The Neurological Examination of the Horse
Suzie's 6-year old Hanoverian gelding, Koenig, was not doing well this spring. She had great hopes for him as an Amateur-Owner jumper, and during his 5-year old training year, he had shown flashes of brilliance. He had the ability to turn on a dime and hand you back the change, and, was as quick as a cat on his feet. He seemed to look at a 4-foot oxer as below his dignity – surely he had soared at least 5 feet in the air. She gave him the winter off, as he had a series of hoof abscesses, but now that they were cleared up, she expected that Koenig would quickly return to his previous form. Suzie reflected that it had been hard to put her finger on the problem, but as time went by, Koenig's ability to clear relatively small 3-foot fences had deteriorated, and he sometimes stumbled when making a quick turn. She'd had three different opinions by three different veterinarians, and none of them seemed to be able to pinpoint the problem. One said that Koenig had a hock problem, one said that he was foot-sore because of the old abscesses, and one suspected, much to Suzie's dismay, a neurological problem.
Unfortunately, this is a relatively common scenario. Even experienced examiners may differ as to the cause of a horse's abnormal performance or gait. One reason is that many horses, which we suspect of having neurologic disease, may also be lame. The hard part is sorting out which is the most important problem. Moreover, neurologic disease often mimics the signs that we see and expect in many lamenesses. The foundation on which a diagnosis of neurologic disease rests is a thorough, methodical examination. It is important that all aspects of the horse's ability to function neurologically be examined – and understanding the rationale behind the examination will help you to understand your horse's diagnosis.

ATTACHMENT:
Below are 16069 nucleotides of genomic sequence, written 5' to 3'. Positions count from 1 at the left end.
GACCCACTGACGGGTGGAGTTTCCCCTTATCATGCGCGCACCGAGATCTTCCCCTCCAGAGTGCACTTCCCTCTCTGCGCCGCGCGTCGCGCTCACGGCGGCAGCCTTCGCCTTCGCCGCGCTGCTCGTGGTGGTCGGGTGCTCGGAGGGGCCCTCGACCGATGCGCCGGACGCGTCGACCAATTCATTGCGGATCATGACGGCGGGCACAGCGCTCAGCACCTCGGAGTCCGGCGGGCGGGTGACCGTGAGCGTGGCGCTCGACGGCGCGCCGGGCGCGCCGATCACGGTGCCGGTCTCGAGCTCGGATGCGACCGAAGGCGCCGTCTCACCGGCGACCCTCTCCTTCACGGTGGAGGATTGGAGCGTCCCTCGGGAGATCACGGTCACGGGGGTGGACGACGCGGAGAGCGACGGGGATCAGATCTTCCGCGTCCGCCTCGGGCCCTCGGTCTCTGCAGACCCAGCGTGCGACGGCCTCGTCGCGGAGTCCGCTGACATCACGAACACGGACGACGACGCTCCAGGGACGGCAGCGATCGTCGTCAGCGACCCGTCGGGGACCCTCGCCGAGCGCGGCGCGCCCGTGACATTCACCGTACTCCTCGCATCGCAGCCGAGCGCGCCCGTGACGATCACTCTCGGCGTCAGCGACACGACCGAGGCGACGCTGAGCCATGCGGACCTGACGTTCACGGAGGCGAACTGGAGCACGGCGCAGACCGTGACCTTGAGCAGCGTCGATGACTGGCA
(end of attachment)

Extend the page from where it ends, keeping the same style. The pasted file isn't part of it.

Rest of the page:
The Neurological Exam
As with any examination, the history is extremely important. Suzie brought Koenig to the nearest referral facility, a school of veterinary medicine, where they were greeted by a clinician and a senior student. They sat down at a round table, and the questions began:
Is Koenig a gelding?
Certain diseases, such as cervical vertebral instability (Cobbler's syndrome) affect males more than females.
What breed is Koenig?
Certain diseases, such as cerebellar abiotrophy, are breed-specific.
How old is Koenig?
Certain diseases, such as degenerative myeloencephalopathy, are more likely to be seen in young horses.
How long has the problem been going on?
This may help to determine if the problem is something the horse was born with, or if it was acquired over time.
Have any other horses in the barn shown similar signs?
This may help to determine if there is an infectious or toxic cause.
What do you use Koenig for?
If the horse is in work, it is likely that the problem was noticed right away. If the horse has been out at pasture, it will be harder in many cases to pinpoint when the problem started.
The goal of the examination is to determine where the neurological problem is located. During the physical examination, a series of tests are performed to evaluate methodically whether various areas of the nervous system are affected. Once we know where the defect resides, we can have a much better chance to figure out the disease process that is causing the defect.